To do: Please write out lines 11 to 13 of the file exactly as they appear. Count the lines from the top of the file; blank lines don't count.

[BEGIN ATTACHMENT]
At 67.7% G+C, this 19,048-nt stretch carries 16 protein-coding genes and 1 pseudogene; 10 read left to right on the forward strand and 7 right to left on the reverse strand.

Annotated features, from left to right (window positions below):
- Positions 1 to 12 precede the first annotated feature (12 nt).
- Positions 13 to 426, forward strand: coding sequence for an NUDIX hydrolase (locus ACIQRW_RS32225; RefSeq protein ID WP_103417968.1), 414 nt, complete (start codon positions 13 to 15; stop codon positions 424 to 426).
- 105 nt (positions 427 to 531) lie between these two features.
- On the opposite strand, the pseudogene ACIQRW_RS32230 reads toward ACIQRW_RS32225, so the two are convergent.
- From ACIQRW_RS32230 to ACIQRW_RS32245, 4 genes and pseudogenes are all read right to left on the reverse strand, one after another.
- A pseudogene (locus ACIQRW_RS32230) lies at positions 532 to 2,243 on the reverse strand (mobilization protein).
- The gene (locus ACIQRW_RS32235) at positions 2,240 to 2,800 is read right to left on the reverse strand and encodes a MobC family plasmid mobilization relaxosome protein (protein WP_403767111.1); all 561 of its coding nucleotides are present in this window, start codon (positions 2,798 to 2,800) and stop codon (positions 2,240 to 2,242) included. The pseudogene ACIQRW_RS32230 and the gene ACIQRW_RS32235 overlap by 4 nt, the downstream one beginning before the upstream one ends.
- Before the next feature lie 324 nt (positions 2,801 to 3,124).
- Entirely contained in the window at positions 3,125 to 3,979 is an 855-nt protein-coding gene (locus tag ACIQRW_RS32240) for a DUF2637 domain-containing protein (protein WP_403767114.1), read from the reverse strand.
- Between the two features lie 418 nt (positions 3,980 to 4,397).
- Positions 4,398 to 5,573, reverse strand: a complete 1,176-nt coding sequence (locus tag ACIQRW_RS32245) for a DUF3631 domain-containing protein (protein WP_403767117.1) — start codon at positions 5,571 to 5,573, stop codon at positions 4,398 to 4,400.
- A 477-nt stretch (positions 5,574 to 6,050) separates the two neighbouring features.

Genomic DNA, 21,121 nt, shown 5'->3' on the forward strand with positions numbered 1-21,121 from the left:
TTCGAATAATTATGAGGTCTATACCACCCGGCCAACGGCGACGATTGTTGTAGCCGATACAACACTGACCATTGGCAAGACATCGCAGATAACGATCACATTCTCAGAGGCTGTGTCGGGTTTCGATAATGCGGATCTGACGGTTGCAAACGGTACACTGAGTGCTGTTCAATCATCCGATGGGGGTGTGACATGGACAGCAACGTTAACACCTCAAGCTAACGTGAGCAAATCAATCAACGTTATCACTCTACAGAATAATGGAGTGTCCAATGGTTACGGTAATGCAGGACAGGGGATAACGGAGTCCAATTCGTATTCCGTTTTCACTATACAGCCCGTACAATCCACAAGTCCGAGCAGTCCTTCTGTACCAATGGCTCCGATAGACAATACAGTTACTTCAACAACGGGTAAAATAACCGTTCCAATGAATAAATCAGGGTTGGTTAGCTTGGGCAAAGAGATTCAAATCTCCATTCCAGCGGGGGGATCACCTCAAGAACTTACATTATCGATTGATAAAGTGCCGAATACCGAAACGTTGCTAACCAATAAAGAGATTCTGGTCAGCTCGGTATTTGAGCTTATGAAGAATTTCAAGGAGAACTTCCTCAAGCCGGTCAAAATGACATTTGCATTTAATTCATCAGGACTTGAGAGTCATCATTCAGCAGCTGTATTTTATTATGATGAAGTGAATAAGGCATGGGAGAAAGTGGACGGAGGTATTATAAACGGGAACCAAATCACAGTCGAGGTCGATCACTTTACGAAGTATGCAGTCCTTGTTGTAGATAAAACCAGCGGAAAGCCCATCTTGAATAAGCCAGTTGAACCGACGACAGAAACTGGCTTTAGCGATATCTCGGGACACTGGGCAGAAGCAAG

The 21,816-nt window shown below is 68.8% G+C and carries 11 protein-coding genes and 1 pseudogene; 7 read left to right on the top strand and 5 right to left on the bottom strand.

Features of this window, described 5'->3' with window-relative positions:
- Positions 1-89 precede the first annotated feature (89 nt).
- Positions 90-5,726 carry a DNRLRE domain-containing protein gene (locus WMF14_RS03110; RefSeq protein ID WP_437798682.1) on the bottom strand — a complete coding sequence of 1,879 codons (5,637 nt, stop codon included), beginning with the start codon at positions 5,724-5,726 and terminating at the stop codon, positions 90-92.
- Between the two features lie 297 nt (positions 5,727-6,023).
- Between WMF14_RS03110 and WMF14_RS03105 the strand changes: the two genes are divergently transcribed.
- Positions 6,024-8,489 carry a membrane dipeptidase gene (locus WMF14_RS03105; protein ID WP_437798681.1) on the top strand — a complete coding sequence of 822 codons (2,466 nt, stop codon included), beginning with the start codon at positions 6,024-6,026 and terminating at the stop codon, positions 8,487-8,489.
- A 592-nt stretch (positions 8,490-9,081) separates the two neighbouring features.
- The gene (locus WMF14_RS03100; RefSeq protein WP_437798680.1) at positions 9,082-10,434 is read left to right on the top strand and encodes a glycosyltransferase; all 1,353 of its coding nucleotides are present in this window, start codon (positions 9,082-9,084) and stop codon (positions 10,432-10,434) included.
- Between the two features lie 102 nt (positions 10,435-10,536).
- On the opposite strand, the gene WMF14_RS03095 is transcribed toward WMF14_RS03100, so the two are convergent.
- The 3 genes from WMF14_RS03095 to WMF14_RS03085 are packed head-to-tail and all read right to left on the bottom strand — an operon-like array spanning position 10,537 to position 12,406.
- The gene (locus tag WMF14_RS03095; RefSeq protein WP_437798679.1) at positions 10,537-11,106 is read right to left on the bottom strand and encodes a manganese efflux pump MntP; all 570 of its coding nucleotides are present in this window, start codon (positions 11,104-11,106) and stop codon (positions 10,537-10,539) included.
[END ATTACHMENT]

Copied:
- Entirely contained in the window at positions 3,125 to 3,979 is an 855-nt protein-coding gene (locus tag ACIQRW_RS32240) for a DUF2637 domain-containing protein (protein WP_403767114.1), read from the reverse strand.
- Between the two features lie 418 nt (positions 3,980 to 4,397).
- Positions 4,398 to 5,573, reverse strand: a complete 1,176-nt coding sequence (locus tag ACIQRW_RS32245) for a DUF3631 domain-containing protein (protein WP_403767117.1) — start codon at positions 5,571 to 5,573, stop codon at positions 4,398 to 4,400.